For years, we have heard complaints from communities of color about disproportionate policing in the city of Davis by the Davis Police Department. Newly released data show that 9 percent of traffic stops involved Blacks, while 21 percent involved Latinos—hinting at disproportionate policing.
The city of Davis released the long-awaited traffic stop data for the Davis Police Department. The Vanguard had requested traffic stop data back in August 2019. Under the Racial and Identity Profiling Act (RIPA), AB 953, the city was required to begin collecting the data starting in July 2018, and agencies like Davis are not required to submit data until April 2023—the city has released theirs early, becoming one of the few agencies of its size to collect stop data in California.
The main finding is that nearly half of the stops involve White people, 21 percent Latino, 11.7 percent Asian, 9.3 percent Black, 5.3 percent Middle Eastern, and 0.1 percent Native American.
Standardizing these numbers is tricky. Some have presented the possibility that people from out of town are getting pulled over, skewing the data.
Nevertheless, we look at two key population demographics.
In the city of Davis, Whites are 57 percent of the population in the most recently available data, with 21.3 percent Asian, 12.9 Latino, 2.1 percent black.
At UC Davis, the diversity is great—Asians are the largest population block at 28.4 percent, then 25 percent White, 21.4 percent Latino, and another 15.7 percent are International, and just 2 percent are Black.
From these data, it would appear that Blacks are disproportionately pulled over by police in Davis. Hispanics would seem to be disproportionately policed in Davis as well, but given their population numbers at the university, that is more difficult to assess. Whites would appear to be underrepresented in the traffic stop data, with Asians clearly far below their numbers.
It is hard to make a lot of sense of the reason for stop data. Looking at reasonable suspicion versus traffic violations may not warrant much. For example, pretext stops for things like not signaling or having tail lights out would fall under traffic violations, even if the traffic violation is really a pretext.
The one we may want to look further into is the Native American group with a low rate of traffic violations and a high rate of “other.” However, that is based on just eight stops. Asian drivers, on the other hand, are almost exclusively getting pulled over for traffic violations.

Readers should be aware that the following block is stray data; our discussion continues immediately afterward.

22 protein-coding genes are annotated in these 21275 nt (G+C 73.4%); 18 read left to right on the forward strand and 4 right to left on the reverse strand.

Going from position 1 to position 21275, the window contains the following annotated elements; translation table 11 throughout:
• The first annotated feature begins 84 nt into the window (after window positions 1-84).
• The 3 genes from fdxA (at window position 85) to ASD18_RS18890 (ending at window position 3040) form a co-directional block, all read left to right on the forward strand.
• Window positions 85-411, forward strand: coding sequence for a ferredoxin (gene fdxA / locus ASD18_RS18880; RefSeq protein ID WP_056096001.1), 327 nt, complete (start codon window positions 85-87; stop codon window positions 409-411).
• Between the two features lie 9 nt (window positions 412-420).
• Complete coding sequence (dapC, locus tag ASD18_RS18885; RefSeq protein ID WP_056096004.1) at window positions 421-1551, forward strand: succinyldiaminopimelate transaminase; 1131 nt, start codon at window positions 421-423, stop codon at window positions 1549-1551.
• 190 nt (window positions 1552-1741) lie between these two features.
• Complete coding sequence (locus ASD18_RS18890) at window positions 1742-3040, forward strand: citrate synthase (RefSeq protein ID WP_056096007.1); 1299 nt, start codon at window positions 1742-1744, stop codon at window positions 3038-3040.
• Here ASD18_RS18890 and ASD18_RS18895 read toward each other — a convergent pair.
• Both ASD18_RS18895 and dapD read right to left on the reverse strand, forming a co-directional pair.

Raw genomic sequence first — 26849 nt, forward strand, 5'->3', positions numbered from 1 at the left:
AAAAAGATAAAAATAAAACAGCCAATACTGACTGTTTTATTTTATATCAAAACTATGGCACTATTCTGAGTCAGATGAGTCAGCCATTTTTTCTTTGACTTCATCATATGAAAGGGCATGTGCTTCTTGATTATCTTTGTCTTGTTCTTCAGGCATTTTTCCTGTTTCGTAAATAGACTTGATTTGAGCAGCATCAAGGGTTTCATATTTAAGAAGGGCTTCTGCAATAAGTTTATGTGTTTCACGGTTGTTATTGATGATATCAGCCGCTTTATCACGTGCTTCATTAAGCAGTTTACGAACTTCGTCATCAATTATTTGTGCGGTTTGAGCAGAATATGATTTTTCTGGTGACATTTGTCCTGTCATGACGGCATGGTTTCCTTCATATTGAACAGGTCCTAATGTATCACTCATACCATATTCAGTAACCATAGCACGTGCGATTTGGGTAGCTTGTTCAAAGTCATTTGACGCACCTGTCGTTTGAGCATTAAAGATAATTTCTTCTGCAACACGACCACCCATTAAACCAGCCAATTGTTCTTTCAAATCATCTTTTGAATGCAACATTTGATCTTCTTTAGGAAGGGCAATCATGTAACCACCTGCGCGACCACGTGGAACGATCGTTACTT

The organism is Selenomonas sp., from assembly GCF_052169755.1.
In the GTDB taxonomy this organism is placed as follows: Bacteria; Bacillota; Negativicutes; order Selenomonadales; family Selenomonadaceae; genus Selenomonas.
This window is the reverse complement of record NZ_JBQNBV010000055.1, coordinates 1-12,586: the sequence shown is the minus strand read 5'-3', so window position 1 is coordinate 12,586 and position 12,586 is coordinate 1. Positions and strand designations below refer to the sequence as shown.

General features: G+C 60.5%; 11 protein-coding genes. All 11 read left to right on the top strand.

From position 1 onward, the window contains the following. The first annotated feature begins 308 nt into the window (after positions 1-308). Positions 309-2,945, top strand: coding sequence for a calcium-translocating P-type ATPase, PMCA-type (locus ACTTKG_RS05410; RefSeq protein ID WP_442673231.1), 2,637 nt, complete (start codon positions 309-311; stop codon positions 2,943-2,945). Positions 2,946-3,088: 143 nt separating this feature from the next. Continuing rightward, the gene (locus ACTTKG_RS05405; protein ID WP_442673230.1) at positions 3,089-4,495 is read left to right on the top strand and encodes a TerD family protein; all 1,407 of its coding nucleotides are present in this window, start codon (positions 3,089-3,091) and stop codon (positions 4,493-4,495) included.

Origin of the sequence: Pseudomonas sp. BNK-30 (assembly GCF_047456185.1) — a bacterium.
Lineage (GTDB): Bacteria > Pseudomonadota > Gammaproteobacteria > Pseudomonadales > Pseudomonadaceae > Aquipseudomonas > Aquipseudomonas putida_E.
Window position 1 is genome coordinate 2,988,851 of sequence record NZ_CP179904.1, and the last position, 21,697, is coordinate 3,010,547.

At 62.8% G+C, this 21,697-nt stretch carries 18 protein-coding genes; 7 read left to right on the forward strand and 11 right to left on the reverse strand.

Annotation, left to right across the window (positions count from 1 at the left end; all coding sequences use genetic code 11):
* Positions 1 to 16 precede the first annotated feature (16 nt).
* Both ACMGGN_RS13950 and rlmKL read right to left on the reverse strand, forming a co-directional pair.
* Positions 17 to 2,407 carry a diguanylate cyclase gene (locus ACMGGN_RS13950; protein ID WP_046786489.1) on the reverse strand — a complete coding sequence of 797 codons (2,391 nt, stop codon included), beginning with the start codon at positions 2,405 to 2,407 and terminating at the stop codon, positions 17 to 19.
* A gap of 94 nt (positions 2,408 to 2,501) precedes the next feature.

Overall, about 18 percent of stops are leading to a search. Blacks only have a slightly higher rate of searches than Whites, Hispanics are being searched more than average, while Asians are rarely being searched.
Assessing Native Americans is a bit tricky because they only have eight stops.
The national story on stops is that Blacks get stopped more frequently and searched more frequently than whites, but those searches yield a lower hit rate. While we do see a disproportionate stop rate, we don’t see a disproportionate search rate, but Black searches do yield less contraband than Whites, Hispanics and Asians.
Finally, there is the arrest and citation rate by ethnicity.
There are some interesting things here. First, when Asians and Middle Easterners are getting stopped, it is primarily for traffic violations—we can see that in the high citation rate and the low arrest rate.
Whites are getting citations just over one in every five times. Hispanics about 22 percent of the time. Blacks, among the major groups, are getting the lowest citation rate—but not by a huge percentage. A lot of the complaints we hear are they get pulled over a lot but don’t get a citation. We see a bit of that here.
On the other hand, the arrest data is almost reversed. Blacks are the most likely to get arrested at 15.7 percent, followed by Whites at 14.9 percent and Hispanics at 14.5 percent. On the other hand, Asians and Middle Easterners are not getting arrested—2.8 and 2.4 percent respectively.
It does appear that Blacks and Hispanics are getting pulled over disproportionately. While it is tricky to get a precise read, Blacks are getting pulled over more than 4 times their share of the population.
However, while there are some differences among Whites, Blacks, and Hispanics once the stop occurs, those differences are not huge. Blacks are slightly less likely than Whites (14%) to get a citation, about as likely to be searched, but much less likely (35%) for the police to find something in the search. But at the same time, it is somewhat more likely (5%) that a stop will lead to an arrest of a Black person than a White person.
The bigger difference is with Asians and Middle Easterners—they are much more likely to be stopped for a traffic violation but less likely to be stopped overall. They are much more likely to receive a citation when stopped and much less likely to have the stop result in an arrest.
—David M. Greenwald reporting